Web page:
Sunday, January 23, 2022

The puppetry of disappointment

 


      The Chicago International Puppet Theater Festival has put on some fine performances. But Thursday's opening night of their 2022 season at the Museum of Contemporary Art was not among them. As it unfolded, I passed the time by puzzling how something produced by so many adults—10 on stage, by my count, with no doubt more behind the scenes—could so consistently fall flat, hitting that sweet spot of mediocrity where it isn't so bad as to be awful and maybe even camp and thus nearly enjoyable, yet not skilled enough in concept or execution to quality as professional entertainment. The dancing was clunky, the songs forgettable, and while there were several quite lovely voices, harmonies were nonexistent. The thing had the flimsiest narrative thread: a ship and the sea, a crew and onions. The puppets—a large whale, a mermaid, a moon—were well-made, and handled competently enough. Nobody dropped one. Someone played a fiddle.
     There was a pair of exquisite illuminated jellyfish puppets—their presence, the highlight of the show, a hint of what might have been had anyone applied rigor—and halfway through I decided that it was amateurish enough that any kind of specific criticism would be futile, maybe even cruel, which is why I'm not naming the company. I'm sure they're all fine people, with loving families and personal feelings, proud of their endeavor, and I have no desire to hurt them. Maybe they'll improve.
     Or is that the racism of low expectations? A lower bar based on the degraded status of puppetry? Or even condescending sexism? It appeared to be an all-female cast, and to suggest that they are thus somehow freed from the obligation to put on a competent show for patrons paying money in a downtown theater .... that isn't fair to everyone else. No. Shouldn't they be held to the same standards? And what about the audience? Aren't patrons of their art entitled to both form opinions based on their work and to express them? To urge them to do better? Out of respect for every street corner theater that does manage to produce something worth watching? So yes, it was Chicago's own Cabinet of Curiosity, performing "Sea Change," described in their materials as "their celebrated outdoor exploration of the power of the sea and the feminine divine." Celebrated? Truly?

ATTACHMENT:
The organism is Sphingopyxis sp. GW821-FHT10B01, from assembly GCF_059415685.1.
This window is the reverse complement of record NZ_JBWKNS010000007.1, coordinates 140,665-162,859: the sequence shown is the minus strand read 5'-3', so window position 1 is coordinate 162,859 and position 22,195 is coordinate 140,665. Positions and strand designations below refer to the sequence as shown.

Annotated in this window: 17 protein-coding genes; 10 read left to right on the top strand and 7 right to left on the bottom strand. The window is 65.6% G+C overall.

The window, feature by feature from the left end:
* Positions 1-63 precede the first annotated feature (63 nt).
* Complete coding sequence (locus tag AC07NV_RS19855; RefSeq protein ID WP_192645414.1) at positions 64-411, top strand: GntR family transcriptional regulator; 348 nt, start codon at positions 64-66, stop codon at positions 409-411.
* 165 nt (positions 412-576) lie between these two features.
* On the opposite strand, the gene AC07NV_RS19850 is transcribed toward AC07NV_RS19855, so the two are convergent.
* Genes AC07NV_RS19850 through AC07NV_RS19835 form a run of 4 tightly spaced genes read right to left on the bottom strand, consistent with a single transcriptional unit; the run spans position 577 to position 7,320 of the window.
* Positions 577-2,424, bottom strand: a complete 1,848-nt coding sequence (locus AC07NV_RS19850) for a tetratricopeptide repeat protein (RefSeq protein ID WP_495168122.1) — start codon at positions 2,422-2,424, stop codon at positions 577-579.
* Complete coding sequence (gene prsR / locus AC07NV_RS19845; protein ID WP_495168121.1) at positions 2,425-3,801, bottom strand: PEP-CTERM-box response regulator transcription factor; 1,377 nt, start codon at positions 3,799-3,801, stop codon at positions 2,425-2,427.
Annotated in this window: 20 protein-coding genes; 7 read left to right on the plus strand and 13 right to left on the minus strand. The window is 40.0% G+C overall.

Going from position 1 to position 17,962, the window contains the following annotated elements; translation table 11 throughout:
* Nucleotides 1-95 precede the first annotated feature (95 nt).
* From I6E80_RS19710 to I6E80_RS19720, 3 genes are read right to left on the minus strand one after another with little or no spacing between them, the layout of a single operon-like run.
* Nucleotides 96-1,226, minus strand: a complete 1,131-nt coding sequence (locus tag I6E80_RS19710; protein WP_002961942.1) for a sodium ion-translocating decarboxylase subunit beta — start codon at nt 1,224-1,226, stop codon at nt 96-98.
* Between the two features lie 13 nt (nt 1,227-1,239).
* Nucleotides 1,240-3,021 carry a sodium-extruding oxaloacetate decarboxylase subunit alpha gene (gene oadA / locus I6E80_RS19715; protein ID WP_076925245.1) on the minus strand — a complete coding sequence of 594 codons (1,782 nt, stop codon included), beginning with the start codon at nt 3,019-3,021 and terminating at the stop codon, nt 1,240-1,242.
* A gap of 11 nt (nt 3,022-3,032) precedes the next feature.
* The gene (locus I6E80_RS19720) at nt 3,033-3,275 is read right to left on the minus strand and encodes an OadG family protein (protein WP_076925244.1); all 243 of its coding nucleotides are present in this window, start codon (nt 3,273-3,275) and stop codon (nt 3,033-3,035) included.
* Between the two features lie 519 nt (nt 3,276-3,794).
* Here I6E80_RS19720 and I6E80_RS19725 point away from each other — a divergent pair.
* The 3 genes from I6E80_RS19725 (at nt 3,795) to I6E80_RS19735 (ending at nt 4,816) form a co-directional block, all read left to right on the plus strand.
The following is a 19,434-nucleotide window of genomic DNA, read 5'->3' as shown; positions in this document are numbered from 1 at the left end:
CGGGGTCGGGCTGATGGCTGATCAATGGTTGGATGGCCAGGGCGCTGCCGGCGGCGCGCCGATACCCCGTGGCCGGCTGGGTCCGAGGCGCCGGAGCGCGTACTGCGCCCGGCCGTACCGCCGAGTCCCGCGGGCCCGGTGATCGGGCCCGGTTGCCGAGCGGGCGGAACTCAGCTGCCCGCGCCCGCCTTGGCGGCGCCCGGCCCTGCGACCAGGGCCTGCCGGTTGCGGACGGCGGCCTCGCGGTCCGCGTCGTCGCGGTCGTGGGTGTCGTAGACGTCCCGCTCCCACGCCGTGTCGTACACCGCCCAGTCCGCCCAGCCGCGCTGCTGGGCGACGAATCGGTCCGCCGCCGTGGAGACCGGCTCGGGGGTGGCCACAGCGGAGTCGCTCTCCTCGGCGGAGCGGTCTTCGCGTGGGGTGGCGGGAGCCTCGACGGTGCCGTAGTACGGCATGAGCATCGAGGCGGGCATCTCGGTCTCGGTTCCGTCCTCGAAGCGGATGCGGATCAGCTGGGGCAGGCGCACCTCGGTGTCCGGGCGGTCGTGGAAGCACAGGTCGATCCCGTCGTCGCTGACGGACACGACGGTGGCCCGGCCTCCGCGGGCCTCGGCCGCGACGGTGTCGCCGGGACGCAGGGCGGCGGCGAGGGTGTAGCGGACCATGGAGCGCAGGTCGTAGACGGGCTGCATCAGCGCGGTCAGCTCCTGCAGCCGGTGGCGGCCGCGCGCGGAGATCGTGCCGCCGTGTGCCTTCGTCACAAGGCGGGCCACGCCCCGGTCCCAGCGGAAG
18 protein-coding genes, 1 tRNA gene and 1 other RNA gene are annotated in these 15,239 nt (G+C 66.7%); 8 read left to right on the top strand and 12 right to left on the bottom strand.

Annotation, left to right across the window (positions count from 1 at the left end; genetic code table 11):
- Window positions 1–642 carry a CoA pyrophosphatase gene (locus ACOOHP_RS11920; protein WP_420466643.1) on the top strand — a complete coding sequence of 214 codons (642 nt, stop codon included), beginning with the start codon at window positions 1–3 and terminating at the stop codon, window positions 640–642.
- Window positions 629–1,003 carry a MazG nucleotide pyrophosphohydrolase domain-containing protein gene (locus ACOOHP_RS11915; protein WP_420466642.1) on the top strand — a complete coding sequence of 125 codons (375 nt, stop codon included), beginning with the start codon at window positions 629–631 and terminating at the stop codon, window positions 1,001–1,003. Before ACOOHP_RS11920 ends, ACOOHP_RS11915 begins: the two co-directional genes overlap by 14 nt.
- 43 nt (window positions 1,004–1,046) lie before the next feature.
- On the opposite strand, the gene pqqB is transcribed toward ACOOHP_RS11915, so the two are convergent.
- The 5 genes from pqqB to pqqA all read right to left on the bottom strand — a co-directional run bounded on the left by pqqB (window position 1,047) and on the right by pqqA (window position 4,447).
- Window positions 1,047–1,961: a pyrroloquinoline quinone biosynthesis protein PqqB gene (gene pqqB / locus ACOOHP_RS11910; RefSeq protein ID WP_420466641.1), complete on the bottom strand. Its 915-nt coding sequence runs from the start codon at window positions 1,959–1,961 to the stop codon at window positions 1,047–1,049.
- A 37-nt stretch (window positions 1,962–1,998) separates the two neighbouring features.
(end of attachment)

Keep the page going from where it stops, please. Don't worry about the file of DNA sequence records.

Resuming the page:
Maybe I caught them on an off night, then.
     There certainly could be something here. A kind of rollicking "SpongeBob" cabaret of lost sailors invoking an indifferent, maybe non-existent God. The big whale could have done something beside circling the stage, crying for Charlie. These seem to be different vignettes written by different authors. Maybe something more unifying than a bawdy cook braying at the audience about onions. Maybe they just needed to refine the thing. Try harder.